It’s the new year, and one of the bit things coming up is the Everest Trek in May 2014. On this tour Chris, Jon and Monika will take photographers up to Everest Base Camp, through the gorgeous Gokyo valley and as it gets closer, participants are starting to have more questions, about Kathmandu, about travel, about what paperwork is needed, questions how to get around, about what photo gear to bring, about altitude and how that influences your body.. just lots of questions.
To answer some of the questions, Chris invited Jon Miller of The Rest of Everest – and Peter, Chris’ brother for a chat. Peter will be on this year’s Everest Trek and he is the one who will ask the questions.
If I had to choose the one single things that I’ve done in the last five years that I have the fondest memories of, it would *have* to be the Everest Treks. The things I experienced there were so amazing on such a profound level!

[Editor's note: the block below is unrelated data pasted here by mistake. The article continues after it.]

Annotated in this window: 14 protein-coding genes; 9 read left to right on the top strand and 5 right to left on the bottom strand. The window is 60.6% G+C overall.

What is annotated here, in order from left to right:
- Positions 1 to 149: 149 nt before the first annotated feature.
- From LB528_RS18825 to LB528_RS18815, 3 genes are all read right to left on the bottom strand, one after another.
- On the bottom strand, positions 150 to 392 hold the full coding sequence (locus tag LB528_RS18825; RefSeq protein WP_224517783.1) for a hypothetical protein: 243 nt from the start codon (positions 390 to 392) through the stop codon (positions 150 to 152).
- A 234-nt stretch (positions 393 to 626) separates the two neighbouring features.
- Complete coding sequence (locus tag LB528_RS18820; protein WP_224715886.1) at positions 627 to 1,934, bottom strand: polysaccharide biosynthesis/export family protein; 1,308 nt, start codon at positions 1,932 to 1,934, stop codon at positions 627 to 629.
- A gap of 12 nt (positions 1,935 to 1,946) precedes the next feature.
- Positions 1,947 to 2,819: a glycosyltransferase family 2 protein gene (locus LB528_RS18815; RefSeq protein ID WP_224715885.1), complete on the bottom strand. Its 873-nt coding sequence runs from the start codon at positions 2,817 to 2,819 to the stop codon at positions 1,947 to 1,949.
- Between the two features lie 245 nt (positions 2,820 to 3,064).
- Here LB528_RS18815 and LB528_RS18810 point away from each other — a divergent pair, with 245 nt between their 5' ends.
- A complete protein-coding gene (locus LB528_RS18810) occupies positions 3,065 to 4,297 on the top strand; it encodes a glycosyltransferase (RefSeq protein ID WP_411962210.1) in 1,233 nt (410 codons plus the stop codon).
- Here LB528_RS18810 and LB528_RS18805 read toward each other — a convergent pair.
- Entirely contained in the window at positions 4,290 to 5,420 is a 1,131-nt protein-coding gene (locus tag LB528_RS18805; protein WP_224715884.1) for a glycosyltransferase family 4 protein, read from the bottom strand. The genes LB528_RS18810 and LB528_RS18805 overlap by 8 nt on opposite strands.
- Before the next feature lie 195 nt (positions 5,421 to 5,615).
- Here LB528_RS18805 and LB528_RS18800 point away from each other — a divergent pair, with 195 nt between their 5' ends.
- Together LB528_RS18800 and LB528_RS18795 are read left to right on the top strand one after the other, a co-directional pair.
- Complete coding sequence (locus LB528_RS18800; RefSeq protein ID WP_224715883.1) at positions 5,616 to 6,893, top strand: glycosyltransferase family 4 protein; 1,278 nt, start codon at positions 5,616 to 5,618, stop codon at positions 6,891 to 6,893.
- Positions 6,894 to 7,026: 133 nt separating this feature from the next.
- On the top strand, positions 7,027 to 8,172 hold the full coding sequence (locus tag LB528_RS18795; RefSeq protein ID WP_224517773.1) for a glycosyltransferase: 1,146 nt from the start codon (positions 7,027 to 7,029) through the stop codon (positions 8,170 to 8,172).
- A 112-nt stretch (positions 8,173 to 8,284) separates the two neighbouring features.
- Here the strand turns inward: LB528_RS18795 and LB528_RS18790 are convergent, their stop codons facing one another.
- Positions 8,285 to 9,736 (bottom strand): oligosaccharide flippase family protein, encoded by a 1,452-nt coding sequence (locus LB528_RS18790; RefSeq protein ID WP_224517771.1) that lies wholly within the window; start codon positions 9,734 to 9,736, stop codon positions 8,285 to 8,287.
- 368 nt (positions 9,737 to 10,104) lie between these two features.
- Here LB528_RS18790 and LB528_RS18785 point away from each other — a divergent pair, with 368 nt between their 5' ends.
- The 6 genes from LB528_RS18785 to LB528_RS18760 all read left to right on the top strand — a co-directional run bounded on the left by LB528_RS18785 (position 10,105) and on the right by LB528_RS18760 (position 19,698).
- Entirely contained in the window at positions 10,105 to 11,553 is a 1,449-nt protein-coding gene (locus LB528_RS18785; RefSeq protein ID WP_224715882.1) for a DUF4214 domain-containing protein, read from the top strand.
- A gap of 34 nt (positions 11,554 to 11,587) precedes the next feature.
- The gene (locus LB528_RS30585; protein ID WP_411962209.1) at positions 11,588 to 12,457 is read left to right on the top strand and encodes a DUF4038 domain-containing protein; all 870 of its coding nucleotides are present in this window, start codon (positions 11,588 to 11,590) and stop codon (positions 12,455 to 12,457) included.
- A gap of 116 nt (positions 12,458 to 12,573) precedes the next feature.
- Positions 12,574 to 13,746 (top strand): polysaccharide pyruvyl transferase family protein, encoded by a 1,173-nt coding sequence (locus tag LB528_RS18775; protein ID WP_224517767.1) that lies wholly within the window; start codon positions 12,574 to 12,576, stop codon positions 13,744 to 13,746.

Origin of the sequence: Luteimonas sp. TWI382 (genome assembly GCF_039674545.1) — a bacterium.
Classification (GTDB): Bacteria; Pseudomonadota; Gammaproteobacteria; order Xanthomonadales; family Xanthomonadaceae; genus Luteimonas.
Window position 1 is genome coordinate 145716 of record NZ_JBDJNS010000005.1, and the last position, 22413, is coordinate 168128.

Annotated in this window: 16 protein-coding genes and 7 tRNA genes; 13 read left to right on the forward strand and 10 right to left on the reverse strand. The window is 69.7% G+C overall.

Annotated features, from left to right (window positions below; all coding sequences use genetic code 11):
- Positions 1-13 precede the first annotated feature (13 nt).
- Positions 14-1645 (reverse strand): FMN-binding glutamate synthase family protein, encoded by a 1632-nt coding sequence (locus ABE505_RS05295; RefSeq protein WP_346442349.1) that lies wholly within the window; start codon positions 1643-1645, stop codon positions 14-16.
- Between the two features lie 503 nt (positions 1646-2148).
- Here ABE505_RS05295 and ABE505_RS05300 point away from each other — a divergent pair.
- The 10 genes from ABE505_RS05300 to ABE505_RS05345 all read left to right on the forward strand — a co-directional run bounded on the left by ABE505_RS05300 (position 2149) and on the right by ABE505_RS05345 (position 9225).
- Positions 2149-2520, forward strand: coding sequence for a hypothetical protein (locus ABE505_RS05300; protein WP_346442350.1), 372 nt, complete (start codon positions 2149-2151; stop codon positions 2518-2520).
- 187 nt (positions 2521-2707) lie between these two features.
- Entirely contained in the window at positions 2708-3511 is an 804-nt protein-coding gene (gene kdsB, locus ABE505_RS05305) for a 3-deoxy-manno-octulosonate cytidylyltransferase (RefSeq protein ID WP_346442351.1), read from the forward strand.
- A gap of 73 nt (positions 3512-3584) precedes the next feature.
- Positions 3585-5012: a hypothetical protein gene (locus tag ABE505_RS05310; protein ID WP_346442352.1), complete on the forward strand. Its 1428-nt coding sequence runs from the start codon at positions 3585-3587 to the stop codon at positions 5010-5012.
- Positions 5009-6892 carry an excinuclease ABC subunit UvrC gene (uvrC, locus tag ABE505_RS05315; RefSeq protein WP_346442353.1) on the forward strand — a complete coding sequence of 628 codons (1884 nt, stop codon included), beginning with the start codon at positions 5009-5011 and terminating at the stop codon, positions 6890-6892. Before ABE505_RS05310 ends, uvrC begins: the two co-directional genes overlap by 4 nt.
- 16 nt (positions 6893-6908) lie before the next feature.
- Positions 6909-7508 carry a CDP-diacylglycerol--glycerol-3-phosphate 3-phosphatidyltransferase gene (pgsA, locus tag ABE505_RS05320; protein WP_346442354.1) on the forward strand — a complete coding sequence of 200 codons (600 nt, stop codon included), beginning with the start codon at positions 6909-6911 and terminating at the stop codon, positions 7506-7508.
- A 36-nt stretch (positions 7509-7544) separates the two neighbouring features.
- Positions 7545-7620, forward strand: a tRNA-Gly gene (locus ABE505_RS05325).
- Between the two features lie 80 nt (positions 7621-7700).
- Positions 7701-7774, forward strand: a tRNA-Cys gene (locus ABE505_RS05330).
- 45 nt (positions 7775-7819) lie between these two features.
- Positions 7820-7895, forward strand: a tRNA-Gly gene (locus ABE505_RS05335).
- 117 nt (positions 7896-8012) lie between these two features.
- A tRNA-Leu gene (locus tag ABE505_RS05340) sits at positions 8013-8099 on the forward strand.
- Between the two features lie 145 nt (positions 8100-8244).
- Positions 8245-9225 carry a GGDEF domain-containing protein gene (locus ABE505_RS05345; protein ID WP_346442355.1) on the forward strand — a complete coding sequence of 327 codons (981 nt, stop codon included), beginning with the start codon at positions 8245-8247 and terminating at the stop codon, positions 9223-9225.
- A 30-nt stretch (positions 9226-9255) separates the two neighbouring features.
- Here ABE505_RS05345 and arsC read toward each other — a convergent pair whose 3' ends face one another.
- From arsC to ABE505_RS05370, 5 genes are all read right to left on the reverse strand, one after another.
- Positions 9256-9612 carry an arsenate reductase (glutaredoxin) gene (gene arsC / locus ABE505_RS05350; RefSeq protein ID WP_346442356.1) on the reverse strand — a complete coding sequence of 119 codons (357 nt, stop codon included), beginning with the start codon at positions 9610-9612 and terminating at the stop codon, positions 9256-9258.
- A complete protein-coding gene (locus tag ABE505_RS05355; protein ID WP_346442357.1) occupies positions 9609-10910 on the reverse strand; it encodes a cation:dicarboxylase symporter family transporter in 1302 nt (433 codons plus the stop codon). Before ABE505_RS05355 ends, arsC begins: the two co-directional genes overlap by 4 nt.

We will go again in May 2014 – and we will take a group of photographers with us.
And as Jon Miller keeps saying (and rightfully so!), it’s a life-changing event. And an adventure that you’ll come home from with the most amazing photography. I will personally make sure of that!
Registration for the 2014 Everest Workshop Trek will open at 9am MDT on October 1st, 2013. (that’s 5pm German time). Space on The Team is limited.
Just a quick FYI: we’re readying the details oft the next Himalayan Workshop – an experience of a lifetime combined with an awesome photo workshop held by yours truly, in a breathtaking landscape – and a wonderful culture!
Chris is finally back from the Himalayan Workshop, a trek that turned into more of an adventure than planned.
Today Chris covers technical, analog and creative topics: Ben wants to know why cameras still use mechanical shutters, Jim has a question about how to get started with scanning pictures and Maurice wants to learn about group shots.
Chris sends in his first episode from the 2011 Himalayan Workshop. He and Monika talk about gear, about alternatives and about about how to get the temperature of developer chemistry right at 18,000 feet elevation.